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Now that we have the Windows Server 2012 R2 file server up and running with Work Folders configured, we’re ready to start letting users connect. On Windows 8.1 client systems, Work Folders can be configured manually by the user or in an automated fashion with Group Policy if the client system is domain joined.
Configuring the client manually
End users with personally-owned devices and variants of Windows 8.1 that don’t support being domain joined will have to be manually configured for Work Folders. The good news is that if you took the time to set up your Work Folders server with a workfolders.domain DNS entry like we covered in Part 2, the setup for the end user is very easy.
First, go to the Control Panel. The quickest way is to right-click on the Start Button and choose Control Panel.
Control Panel in WIN X menu
The default setting for the Control Panel is to have the View set to Category. If the end user has changed it to Large Icons or Small Icons, Work Folders will be available to double-click. Since most end users are probably going to leave the setting in Category view, they’ll need to click on System and Security.
System and Security
Once they’re in the System and Security area, they can click on Manage Work Folders.
Manage Work Folders
Next, click on Set up Work Folders.
Set up Work Folders
The end user will need to enter a work email address and then their AD credentials.
If you have multiple Work Folders servers or (for whatever reason) can’t set up workfolders.domain DNS entry, the end user can click on Enter a Work Folders URL instead and enter the URL that you provide them to connect.
Enter a Work Folders URL
The user can specify a location for their files to be stored; the default is the Work Folders folder in their profile.
Work Folders location
Last, the user will need to approve the security policies that you set on the server and click Close on the confirmation screen.
Security policies / Confirmation screen
The user should now have a new folder available in Computer called Work Folders where files will be synced back to the Work Folders server and to all of their configured devices.
Work Folders in Windows Explorer
Configuring the client automatically
Domain joined clients can be configured automatically using Group Policy. In the Group Policy Management Console, create a new Group Policy Object or edit an existing GPO that is assigned to users. Go to User Configuration > Administrative Templates > Windows Components > Work Folders > Specify Work Folders settings.
Set the policy to Enabled and enter the URL of your Work Folders server. You can also check Force automatic setup to have Work Folders automatically configured for users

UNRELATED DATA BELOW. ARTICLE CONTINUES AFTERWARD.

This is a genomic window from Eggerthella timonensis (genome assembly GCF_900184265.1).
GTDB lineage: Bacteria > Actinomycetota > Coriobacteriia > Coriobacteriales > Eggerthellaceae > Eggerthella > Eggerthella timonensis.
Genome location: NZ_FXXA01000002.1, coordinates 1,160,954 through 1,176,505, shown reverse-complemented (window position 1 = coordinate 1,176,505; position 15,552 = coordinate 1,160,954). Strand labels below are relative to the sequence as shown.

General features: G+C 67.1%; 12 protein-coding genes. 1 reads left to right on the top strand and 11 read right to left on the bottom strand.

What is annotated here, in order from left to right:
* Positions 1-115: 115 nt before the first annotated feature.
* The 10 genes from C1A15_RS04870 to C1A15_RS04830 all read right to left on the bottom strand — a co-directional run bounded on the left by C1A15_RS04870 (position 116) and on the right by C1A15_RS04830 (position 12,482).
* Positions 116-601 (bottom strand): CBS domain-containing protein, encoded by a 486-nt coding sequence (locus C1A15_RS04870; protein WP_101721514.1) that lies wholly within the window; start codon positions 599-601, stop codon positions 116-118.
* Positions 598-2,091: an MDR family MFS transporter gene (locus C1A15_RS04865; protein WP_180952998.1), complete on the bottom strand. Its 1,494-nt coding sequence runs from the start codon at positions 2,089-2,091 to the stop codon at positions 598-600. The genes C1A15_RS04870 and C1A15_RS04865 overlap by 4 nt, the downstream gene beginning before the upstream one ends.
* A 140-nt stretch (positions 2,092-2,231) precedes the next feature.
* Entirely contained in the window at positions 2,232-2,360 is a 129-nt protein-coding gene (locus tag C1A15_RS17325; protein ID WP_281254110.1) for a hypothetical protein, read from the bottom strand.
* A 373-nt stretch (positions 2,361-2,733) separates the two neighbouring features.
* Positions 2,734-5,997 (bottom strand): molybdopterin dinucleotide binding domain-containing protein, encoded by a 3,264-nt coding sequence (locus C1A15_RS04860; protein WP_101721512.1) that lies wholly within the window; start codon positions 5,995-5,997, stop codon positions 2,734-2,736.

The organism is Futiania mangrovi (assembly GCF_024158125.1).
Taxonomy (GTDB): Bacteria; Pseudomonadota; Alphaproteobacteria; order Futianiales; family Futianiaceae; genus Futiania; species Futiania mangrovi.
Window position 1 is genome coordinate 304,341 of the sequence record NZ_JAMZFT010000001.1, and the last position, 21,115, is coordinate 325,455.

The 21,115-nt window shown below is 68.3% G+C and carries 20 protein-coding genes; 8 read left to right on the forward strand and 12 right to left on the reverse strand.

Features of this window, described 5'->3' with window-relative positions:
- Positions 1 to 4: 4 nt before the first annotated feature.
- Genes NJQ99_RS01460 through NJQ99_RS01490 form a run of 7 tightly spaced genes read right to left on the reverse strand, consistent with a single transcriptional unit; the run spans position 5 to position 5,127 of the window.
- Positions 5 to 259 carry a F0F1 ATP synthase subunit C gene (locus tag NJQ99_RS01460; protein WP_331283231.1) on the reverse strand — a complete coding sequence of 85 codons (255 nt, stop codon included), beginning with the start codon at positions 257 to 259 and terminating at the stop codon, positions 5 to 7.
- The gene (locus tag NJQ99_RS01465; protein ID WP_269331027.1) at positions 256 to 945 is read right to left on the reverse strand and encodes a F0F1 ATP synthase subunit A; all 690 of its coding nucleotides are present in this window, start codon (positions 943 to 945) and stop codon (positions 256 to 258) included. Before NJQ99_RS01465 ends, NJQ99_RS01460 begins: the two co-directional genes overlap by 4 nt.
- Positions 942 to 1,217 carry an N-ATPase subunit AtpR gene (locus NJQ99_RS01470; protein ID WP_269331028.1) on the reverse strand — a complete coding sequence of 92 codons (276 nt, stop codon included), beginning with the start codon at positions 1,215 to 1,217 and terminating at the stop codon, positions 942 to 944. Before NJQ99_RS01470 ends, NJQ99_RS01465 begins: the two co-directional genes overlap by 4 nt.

Force automatic setup
If you choose the Force automatic setup option, end users accessing the Work Folders configuration in the Control Panel won’t be able to use the Stop using Work Folders option. Attempting to will result in the error “You can’t stop using Work Folders on this PC. This setting is managed by your system administrator.”
You can’t stop using Work Folders on this PC
There is one slight annoyance you’ll need to be aware of. If you’ve set Work Folders to require encryption or to automatically lock screen and require a password, the end user will need to access the Work Folders configuration in the Control Panel to apply the security configuration. So, the setup isn’t completely automated.
Manage Work Folders in Control Panel
Green vs. black text file names
One of the things you may notice when using Work Folders is that files may show up with green text rather than the normal black text.
Green vs. black text file names in Work Folders
If your Work Folders files show up with green text filenames, the server-side Work Folders configuration has been set up to require encryption. Because the files have been encrypted using Encrypting File System (EFS), they are shown with green text to differentiate them from unencrypted files.
Work Folders is definitely a 1.0 technology. Many of the limitations like device/OS support, limited configuration options, and the lack of group sharing options show that. However, just because something has a 1.0 version number doesn’t mean it should get any less consideration if you’re looking for a solution to sync user files to devices. There are plans to support older versions of Windows along with additional devices like the iPad. And, if you’re looking for a simple way to sync files between multiple Windows 8.1 devices, Work Folders is included with Windows Server 2012 R2 and worth a look when you’re ready to upgrade your file server to the latest Windows server OS.